4 Unexpected Reasons to Visit Central Wyoming
Dive into the Old West.
Every few years my family packs up the Silverado and drives across the country for a two-week excursion to Wyoming and Montana. Usually, this consists of volunteer work in Montana for one week and a visit to the mountainous western half of Wyoming encompassed by Yellowstone, Grand Teton and the Bighorns. Last year, however, we decided to broaden our experience in Wyoming with a new plan.
Leaving West Tennessee, we drove across the flyover states and entered the southeastern corner of Wyoming. Then, instead of continuing west, we ventured north into fresh and unexpectedly exciting territory: a small central-Wyoming town called Kaycee. The trip planted in me a deep-seated desire to return to central Wyoming, and here's why.
Authentic Cowboy/Cowgirl Experience
Throughout the state, including the lower-lying plains regions, you can find working ranches, many of which offer to share their way of life. When we arrived at One Diamond Bar Ranch, an older cowboy — with a glint in his eye and a grit in his demeanor to shame Clint Eastwood — stepped out to greet us and show us to our rooms. Cowboy Ord's house served as a bed-and-breakfast where we stayed, ate dinner and socialized with their family. For wannabe ranchers hesitant of staying in someone's house, there are ranch options with cabins and guest quarters. However, staying with a host family provides a unique, charming and personal experience similar to a standard bed-and-breakfast but with a barn and a host of dogs, cats and horses.
The next morning, Ord saddled the horses and drove us to the range where we helped him and a ranch hand move a herd of cattle. He deftly instructed us on where to ride to push one hundred or so cows towards a new pasture. Then, we set out in search of some missing cattle, riding for hours on and off trails through shrubby plains and around red, rocky outcroppings. Eventually, Ord spotted the cows, expertly gathered them up and coaxed them back to the main herd.
FYI: You don’t have to be an experienced horse rider to enjoy this, but at least some experience around horses beforehand goes a long way.
Stunning Landscapes + Photography Opportunities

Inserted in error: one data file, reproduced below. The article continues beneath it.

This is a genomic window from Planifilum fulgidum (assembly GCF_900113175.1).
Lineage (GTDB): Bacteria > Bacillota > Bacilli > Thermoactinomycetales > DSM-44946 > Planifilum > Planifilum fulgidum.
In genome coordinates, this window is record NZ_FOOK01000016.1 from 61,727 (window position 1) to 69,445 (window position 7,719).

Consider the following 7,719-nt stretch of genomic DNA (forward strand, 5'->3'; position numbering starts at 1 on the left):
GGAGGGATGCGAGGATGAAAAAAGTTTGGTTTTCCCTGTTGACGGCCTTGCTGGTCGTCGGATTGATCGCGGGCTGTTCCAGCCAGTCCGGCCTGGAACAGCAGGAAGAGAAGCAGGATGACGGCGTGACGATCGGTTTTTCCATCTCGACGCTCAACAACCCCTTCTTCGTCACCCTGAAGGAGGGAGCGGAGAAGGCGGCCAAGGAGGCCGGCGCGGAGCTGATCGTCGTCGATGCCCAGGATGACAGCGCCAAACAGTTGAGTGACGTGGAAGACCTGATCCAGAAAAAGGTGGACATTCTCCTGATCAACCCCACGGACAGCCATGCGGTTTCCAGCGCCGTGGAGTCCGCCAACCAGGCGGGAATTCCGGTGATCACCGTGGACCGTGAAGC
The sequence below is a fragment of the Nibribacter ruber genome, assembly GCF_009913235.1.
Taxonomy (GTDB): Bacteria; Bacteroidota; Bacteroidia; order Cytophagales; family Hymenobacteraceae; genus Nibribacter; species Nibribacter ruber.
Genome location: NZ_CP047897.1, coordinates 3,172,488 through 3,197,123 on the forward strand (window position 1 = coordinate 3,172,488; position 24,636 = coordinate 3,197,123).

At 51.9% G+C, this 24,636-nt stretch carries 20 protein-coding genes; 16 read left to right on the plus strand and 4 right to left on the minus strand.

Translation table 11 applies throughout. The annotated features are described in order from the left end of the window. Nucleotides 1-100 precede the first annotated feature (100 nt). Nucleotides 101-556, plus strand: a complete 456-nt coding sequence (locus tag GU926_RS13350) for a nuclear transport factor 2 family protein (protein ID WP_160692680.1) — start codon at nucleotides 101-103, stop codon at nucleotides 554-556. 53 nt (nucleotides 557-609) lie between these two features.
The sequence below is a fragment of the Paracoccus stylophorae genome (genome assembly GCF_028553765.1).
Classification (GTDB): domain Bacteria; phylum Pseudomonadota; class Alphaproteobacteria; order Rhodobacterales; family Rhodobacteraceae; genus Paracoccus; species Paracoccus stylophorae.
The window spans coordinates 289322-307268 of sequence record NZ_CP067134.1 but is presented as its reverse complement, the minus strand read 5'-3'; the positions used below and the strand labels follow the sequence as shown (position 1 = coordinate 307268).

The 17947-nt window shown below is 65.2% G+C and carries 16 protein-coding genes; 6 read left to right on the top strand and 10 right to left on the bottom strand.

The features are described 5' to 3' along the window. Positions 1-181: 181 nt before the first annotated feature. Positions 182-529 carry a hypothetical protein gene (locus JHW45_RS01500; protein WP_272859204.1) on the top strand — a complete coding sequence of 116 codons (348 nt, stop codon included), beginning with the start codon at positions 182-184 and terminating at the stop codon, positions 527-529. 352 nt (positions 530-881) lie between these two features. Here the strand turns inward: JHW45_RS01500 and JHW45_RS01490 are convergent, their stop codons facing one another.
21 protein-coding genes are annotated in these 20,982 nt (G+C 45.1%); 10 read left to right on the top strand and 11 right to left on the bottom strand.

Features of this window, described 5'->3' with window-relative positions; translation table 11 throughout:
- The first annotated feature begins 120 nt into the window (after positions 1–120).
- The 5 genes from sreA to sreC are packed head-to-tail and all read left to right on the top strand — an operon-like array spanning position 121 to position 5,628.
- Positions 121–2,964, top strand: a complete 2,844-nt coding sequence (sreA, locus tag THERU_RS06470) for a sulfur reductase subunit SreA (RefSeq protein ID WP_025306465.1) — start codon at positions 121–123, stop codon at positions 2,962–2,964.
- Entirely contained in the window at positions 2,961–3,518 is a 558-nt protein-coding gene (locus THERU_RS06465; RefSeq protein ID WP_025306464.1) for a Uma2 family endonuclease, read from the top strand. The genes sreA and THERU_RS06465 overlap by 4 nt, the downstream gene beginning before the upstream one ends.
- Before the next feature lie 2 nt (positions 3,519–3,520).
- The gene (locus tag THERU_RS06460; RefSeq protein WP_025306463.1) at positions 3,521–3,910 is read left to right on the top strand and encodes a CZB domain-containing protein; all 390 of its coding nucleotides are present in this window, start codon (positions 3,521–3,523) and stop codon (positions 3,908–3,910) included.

While Yellowstone and Grand Teton are — for good reason — heavily visited and photographed, central Wyoming offers visitors many scenic opportunities, as well. During our second day with Ord, we rode across public land to the top of Hole in the Wall, a huge cliff face of red rock that extends beyond sight in both directions. Trails to Hole in the Wall wind in and out of red canyons, following a small stream to a vista overlooking Willow Creek Ranch.
The ranch is host to a photography workshop by Adam Jahiel every spring and fall. Photographers interested in creating striking portraits of cowboys, ranchers and the "Big Sky" landscape should not pass up this opportunity.
Anyone interested in Wyoming landscapes should also check out Outlaw Cave Campgrounds and Canyon. This canyon, located 20 miles from Kaycee, is a strikingly beautiful scar on a vast landscape. A short but steep hike, about 1,000 feet down, leads to the Powder River and to a well-kept Kaycee secret: Outlaw Cave.
World-Class Fly Fishing
The Outlaw Cave Trail and Powder River should hold special interest to anglers. Locals boast of the quality fly-fishing opportunities the remote stream offers. Wyoming's Game and Fish Department report up to 5,000 trout per mile in the Powder River, a remote stream only accessible with high-clearance vehicles. Those adventurous enough to get there attest that it is well worth the trouble. Besides the Powder River, there are many other options for fishers to check out in the area.
Rich History of Western Music + Gun-Slinging Outlaws
Kaycee's biggest claim to fame may be rodeo star and country-western music legend Chris LeDoux. While competing in the national rodeo circuit, he began writing songs about his cowboy life. LeDoux won the 1976 world championship in bareback bronc, lending his music credibility and boosting his popularity. He settled on a ranch in Kaycee after retiring from rodeo and soon found a second career in music. After he passed away, Kaycee dedicated a monument and annual rodeo in honor of their hero.
Kaycee also boasts an intriguing past as an outlaw town. A treasure trove for anyone interested in the old west, outlaws or Wyoming history, the Hoofprints of the Past Museum displays antique guns, Native American tools and cloths and pioneer items. Long ago, Kaycee was a hideout for outlaws Butch Cassidy and the Sundance Kid. Although Cassidy's presence was rare, members of his famous gang, The Wild Bunch, were a large role in the Kaycee community in the late 1800s. These good-timin', cattle-rustlin' outlaws had mixed reputations with the locals, and visitors can learn all about the history preserved in Kaycee's museum.
Although western Wyoming is a wondrous landscape to visit, don't look over central Wyoming when planning your next adventure. Rich cowboy culture, beautiful landscapes and fascinating local history make this region well worth a trip.